Net Neutrality

Telecom Needs New Net Neutrality Story

Much of the focus around virtualization right now is on getting the right approach in place to manage and orchestrate software-defined networks and virtualized functions. But there is another pressing challenge to this critical network transformation that the telecom industry needs to address quickly and as a whole.

There needs to be an organized effort to redefine net neutrality in the virtualization era in a way that allows the industry to move forward with creating network flexibility and efficient use of resources, without fear that regulations are going to limit the ways these can be commercially applied.

I'm not talking in any way about a draconian move that undermines the core principles of open access to the Internet, or seeks to undermine innovation. I think the telecom industry's interests are quite the opposite -- but that is not the public perception. While telecom network operators are facing the very real threat of being made irrelevant by web-scale content and service providers, they are still publicly perceived as the Internet's all powerful bullies, looking to suck the life out of Internet startups and innovators.

That's why there needs to be a positive discussion around the benefits of things such as network slicing -- applying the specific resources required by an application -- and other application-specific impacts on the network, to those beyond the telecom inner circle. Some of this discussion must involve those who stand to benefit, who should be enlisted as allies. In this case, I would specifically engage apps developers, smart city leaders, higher education standard bearers and companies engaged in Internet of Things efforts in partnership with telecom.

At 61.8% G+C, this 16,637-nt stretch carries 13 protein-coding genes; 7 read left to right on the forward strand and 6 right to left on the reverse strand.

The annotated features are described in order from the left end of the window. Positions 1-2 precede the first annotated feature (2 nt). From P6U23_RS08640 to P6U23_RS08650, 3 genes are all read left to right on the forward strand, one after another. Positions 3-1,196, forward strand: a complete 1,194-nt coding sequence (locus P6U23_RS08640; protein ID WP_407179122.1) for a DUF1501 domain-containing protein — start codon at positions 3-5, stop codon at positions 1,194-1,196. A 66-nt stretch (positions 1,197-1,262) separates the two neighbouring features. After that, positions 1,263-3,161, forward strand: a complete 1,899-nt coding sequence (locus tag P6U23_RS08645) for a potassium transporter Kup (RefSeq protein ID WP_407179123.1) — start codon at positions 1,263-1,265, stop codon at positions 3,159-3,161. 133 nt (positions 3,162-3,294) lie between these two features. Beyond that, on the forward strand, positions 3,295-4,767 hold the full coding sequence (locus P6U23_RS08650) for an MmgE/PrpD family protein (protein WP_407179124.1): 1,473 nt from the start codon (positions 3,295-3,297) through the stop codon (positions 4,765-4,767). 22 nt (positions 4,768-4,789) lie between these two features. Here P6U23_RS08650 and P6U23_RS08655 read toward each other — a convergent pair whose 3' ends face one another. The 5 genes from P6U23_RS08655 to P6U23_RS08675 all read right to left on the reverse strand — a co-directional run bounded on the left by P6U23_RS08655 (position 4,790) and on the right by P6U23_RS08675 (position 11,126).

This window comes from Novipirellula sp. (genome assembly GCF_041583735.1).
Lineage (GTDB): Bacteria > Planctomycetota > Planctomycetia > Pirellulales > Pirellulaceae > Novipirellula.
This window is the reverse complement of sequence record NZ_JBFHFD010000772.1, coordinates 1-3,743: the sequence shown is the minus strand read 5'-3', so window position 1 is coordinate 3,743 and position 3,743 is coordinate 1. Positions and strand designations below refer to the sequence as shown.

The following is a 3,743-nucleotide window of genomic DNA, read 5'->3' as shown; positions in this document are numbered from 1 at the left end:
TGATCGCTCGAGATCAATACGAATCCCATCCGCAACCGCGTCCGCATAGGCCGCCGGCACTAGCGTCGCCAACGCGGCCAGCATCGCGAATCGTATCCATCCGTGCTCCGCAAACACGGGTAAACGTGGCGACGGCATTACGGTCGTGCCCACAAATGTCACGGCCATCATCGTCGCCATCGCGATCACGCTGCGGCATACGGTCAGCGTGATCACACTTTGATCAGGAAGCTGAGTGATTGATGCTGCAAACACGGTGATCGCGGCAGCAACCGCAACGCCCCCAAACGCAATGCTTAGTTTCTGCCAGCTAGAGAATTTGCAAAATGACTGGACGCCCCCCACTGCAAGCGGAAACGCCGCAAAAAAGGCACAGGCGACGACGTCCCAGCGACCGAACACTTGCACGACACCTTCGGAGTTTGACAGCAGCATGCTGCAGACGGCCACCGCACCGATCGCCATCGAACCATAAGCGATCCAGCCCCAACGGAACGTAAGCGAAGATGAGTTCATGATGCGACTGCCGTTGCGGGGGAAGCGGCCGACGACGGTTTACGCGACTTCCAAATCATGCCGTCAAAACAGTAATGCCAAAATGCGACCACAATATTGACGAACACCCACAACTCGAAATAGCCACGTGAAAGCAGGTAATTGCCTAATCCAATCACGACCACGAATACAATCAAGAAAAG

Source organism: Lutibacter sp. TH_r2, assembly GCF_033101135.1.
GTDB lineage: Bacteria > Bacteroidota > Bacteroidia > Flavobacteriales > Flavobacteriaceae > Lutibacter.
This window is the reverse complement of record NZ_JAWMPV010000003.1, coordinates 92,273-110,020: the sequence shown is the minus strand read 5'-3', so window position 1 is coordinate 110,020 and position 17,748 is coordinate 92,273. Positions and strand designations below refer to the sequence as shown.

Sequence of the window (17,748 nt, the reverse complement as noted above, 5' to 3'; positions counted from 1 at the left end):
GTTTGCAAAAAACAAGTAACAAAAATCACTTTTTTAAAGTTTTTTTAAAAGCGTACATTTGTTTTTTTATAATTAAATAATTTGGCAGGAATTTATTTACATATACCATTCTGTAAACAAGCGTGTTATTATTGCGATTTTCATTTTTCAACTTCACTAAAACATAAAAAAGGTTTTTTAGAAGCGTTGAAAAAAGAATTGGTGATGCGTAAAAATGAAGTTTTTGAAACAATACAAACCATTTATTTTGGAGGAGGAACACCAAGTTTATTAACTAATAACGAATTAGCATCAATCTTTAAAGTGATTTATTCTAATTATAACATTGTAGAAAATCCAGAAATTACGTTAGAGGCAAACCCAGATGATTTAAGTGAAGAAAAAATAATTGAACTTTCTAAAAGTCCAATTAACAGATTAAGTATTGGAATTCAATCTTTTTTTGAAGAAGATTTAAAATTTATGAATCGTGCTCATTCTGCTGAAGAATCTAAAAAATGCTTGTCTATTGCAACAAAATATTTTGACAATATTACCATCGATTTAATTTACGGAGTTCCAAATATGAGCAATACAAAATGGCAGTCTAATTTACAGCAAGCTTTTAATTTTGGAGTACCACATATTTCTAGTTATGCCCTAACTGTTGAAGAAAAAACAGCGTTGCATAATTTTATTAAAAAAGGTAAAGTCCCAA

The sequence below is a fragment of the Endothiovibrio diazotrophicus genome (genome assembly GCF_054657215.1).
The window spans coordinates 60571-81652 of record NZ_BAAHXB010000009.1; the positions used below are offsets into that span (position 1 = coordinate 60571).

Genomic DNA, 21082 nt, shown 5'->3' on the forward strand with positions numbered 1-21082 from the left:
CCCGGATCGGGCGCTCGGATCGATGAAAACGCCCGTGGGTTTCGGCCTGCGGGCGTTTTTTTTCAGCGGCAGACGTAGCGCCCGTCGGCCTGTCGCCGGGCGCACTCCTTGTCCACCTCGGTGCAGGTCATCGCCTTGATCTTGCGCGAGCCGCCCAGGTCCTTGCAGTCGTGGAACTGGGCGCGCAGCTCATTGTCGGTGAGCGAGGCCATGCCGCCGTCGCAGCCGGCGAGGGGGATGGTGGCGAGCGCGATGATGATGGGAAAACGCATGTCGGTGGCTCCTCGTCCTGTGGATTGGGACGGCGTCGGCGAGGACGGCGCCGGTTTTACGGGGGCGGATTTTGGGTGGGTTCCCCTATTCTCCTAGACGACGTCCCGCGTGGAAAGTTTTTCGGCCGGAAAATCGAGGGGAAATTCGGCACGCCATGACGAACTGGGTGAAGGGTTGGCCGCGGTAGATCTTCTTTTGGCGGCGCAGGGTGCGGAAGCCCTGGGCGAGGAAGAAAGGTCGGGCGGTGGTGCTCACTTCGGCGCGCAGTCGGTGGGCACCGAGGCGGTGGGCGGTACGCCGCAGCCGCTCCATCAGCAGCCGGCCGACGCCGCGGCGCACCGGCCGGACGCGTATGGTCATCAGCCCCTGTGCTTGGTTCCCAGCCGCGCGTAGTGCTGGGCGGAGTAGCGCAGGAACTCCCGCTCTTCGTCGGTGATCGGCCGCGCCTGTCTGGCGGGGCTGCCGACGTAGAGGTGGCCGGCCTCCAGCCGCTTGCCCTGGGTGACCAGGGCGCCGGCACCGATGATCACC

The concern about net neutrality isn't coming out of left field. It was an issue clearly on the mind of some European operators at Mobile World Congress. Executives from both Telia Company and Telenor Group (Nasdaq: TELN) spoke up about 5G business models put at risk if regulators limit their ability to use NFV to offer the benefits of network slicing. (See NFV Key to 5G Business Case, Says TeliaSonera and Net Neutrality Rules Threaten 5G, NFV – Telenor.)

There has been relatively little discussion among US players about the impact of net neutrality rules on NFV deployments -- that doesn't mean there isn't the chance that the same forces who rallied public opinion to get new rules imposed at the federal level last year won't rise up again as virtualization becomes more real.

The best way to forestall such action is developing a realistic and honest picture of how the competitive landscape can and should evolve in the virtualization era. Telecom can tell its own story now or wait and let someone do it for them later.

— Carol Wilson, Editor-at-Large, Light Reading

Page 1 / 2   >   >>
KBode 3/7/2016 | 11:25:39 AM
Re: Open Access Absolutely. Especially if both of these companies really want their Millennial-targeted services to resonate with younger customers. These younger users seem notably more savvy and less tolerant of this kind of legacy protectionism, which I find in and of itself pretty fascinating.
kq4ym 3/7/2016 | 9:46:03 AM
Re: Open Access Correctly noted, the changing political winds not to mention the public's own take on the industry can have big changes happen at least in the distant future. It's still true the telecoms are "publicly perceived as the Internet's all powerful bullies," and that probably will have to change.
francis-liu-1 3/3/2016 | 11:06:07 PM
Re: Open Access You got me there.

This is the sensibility that is missing from everyone discussion: "The whole notion that we are going to build more intelligence into a network instead of into applications is just backwards".

brooks7 3/3/2016 | 8:54:23 PM
Re: Open Access